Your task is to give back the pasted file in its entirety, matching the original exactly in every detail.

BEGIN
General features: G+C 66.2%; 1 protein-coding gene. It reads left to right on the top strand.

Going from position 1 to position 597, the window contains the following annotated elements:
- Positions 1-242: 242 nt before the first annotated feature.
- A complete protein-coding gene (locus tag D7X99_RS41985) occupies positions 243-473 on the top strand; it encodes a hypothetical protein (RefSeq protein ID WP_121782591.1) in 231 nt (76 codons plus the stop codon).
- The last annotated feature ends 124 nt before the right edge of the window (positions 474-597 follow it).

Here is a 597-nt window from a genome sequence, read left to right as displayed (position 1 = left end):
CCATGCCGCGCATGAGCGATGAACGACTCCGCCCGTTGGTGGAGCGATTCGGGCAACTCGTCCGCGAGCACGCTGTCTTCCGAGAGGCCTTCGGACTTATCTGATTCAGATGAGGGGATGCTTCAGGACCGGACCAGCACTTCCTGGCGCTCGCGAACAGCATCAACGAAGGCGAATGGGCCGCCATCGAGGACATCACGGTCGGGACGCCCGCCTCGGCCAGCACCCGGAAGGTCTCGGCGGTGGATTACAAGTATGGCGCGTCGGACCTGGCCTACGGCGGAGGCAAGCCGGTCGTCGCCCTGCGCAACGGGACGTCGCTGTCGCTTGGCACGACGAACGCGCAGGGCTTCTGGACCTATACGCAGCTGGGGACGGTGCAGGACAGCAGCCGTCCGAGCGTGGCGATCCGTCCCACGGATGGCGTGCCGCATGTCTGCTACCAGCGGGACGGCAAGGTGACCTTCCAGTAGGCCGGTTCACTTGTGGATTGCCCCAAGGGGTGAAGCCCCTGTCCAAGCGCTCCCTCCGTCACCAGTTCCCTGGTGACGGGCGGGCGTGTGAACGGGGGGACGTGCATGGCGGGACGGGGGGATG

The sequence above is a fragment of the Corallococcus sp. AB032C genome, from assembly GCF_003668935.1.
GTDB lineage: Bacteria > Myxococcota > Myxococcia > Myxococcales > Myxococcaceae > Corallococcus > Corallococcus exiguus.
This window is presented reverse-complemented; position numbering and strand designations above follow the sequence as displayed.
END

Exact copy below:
General features: G+C 66.2%; 1 protein-coding gene. It reads left to right on the top strand.

Going from position 1 to position 597, the window contains the following annotated elements:
- Positions 1-242: 242 nt before the first annotated feature.
- A complete protein-coding gene (locus tag D7X99_RS41985) occupies positions 243-473 on the top strand; it encodes a hypothetical protein (RefSeq protein ID WP_121782591.1) in 231 nt (76 codons plus the stop codon).
- The last annotated feature ends 124 nt before the right edge of the window (positions 474-597 follow it).

Here is a 597-nt window from a genome sequence, read left to right as displayed (position 1 = left end):
CCATGCCGCGCATGAGCGATGAACGACTCCGCCCGTTGGTGGAGCGATTCGGGCAACTCGTCCGCGAGCACGCTGTCTTCCGAGAGGCCTTCGGACTTATCTGATTCAGATGAGGGGATGCTTCAGGACCGGACCAGCACTTCCTGGCGCTCGCGAACAGCATCAACGAAGGCGAATGGGCCGCCATCGAGGACATCACGGTCGGGACGCCCGCCTCGGCCAGCACCCGGAAGGTCTCGGCGGTGGATTACAAGTATGGCGCGTCGGACCTGGCCTACGGCGGAGGCAAGCCGGTCGTCGCCCTGCGCAACGGGACGTCGCTGTCGCTTGGCACGACGAACGCGCAGGGCTTCTGGACCTATACGCAGCTGGGGACGGTGCAGGACAGCAGCCGTCCGAGCGTGGCGATCCGTCCCACGGATGGCGTGCCGCATGTCTGCTACCAGCGGGACGGCAAGGTGACCTTCCAGTAGGCCGGTTCACTTGTGGATTGCCCCAAGGGGTGAAGCCCCTGTCCAAGCGCTCCCTCCGTCACCAGTTCCCTGGTGACGGGCGGGCGTGTGAACGGGGGGACGTGCATGGCGGGACGGGGGGATG

The sequence above is a fragment of the Corallococcus sp. AB032C genome, from assembly GCF_003668935.1.
GTDB lineage: Bacteria > Myxococcota > Myxococcia > Myxococcales > Myxococcaceae > Corallococcus > Corallococcus exiguus.
This window is presented reverse-complemented; position numbering and strand designations above follow the sequence as displayed.